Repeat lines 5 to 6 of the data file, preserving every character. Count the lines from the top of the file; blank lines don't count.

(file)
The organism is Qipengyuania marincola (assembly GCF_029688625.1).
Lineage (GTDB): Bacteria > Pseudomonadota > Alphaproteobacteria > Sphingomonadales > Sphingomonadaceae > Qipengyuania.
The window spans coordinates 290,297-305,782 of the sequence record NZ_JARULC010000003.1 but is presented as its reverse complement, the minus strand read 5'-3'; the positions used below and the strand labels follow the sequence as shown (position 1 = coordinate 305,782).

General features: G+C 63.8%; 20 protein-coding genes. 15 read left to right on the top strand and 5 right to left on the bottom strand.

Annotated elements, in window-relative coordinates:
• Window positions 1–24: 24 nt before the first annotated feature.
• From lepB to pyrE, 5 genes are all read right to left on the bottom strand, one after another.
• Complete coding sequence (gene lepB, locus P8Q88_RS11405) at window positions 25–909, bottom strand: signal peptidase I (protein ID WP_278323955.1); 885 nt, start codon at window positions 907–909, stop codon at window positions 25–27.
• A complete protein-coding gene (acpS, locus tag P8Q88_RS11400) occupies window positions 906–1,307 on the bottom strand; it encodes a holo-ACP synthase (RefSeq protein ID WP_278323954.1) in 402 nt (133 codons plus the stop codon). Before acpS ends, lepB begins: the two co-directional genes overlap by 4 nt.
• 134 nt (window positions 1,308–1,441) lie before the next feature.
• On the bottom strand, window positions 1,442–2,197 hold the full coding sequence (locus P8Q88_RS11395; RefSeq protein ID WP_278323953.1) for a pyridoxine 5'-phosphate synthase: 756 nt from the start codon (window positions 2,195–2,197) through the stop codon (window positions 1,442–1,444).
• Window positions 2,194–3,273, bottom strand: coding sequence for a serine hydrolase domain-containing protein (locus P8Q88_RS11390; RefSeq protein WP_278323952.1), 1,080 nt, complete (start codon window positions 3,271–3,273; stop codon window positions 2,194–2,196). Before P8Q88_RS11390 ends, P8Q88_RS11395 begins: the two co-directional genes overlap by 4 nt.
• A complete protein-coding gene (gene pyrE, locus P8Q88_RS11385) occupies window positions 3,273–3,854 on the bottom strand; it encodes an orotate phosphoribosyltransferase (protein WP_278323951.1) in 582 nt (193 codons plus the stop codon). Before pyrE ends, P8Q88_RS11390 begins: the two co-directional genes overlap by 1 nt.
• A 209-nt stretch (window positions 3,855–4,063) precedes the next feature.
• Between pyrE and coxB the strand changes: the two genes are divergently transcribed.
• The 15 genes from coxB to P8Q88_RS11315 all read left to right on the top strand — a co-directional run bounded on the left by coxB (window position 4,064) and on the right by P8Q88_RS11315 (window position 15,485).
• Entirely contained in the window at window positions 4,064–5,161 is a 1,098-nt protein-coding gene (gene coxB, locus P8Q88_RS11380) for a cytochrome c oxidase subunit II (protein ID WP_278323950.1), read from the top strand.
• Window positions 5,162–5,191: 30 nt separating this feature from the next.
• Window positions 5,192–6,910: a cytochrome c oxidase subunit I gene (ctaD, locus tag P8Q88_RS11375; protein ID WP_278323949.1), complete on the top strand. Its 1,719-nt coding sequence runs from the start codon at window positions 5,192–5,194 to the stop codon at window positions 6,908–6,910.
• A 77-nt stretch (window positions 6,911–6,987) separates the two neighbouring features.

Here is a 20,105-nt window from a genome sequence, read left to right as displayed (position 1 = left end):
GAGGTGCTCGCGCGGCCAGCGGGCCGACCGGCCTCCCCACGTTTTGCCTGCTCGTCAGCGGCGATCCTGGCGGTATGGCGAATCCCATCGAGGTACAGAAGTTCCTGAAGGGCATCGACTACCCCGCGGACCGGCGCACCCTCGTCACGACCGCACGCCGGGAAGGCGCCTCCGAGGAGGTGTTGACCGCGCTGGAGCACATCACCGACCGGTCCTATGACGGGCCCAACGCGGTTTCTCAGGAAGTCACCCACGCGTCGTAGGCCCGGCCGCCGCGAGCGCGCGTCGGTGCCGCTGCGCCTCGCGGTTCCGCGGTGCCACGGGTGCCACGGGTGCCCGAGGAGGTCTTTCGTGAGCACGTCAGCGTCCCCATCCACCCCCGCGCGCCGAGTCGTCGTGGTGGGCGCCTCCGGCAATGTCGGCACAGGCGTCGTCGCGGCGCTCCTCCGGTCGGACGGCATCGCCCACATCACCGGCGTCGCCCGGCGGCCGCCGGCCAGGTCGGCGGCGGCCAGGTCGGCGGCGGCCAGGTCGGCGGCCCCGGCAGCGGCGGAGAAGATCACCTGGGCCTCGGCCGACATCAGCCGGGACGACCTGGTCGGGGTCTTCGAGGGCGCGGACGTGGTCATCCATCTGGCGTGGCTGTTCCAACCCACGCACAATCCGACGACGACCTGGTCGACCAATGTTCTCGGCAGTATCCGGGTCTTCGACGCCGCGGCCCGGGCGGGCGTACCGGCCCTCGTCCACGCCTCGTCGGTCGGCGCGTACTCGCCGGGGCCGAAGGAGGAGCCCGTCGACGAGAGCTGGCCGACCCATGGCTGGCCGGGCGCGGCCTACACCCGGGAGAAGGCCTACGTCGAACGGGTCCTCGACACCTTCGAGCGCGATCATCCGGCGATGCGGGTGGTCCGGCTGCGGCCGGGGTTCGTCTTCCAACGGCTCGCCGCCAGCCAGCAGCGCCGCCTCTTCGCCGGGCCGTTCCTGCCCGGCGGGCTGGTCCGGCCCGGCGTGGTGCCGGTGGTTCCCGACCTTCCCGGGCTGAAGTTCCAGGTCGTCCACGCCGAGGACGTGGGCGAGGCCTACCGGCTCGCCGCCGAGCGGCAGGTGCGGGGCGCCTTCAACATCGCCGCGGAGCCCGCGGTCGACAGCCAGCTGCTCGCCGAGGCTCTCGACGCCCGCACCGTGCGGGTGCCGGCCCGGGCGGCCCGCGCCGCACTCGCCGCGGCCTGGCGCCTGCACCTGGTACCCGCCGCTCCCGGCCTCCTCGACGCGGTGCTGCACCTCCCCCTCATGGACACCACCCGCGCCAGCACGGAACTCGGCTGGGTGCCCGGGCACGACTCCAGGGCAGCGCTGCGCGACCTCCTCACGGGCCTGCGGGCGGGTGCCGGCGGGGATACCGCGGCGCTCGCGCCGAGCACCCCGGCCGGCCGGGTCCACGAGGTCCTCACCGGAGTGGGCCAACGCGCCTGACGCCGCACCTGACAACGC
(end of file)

Annotated elements, in window-relative coordinates:
• Window positions 1–24: 24 nt before the first annotated feature.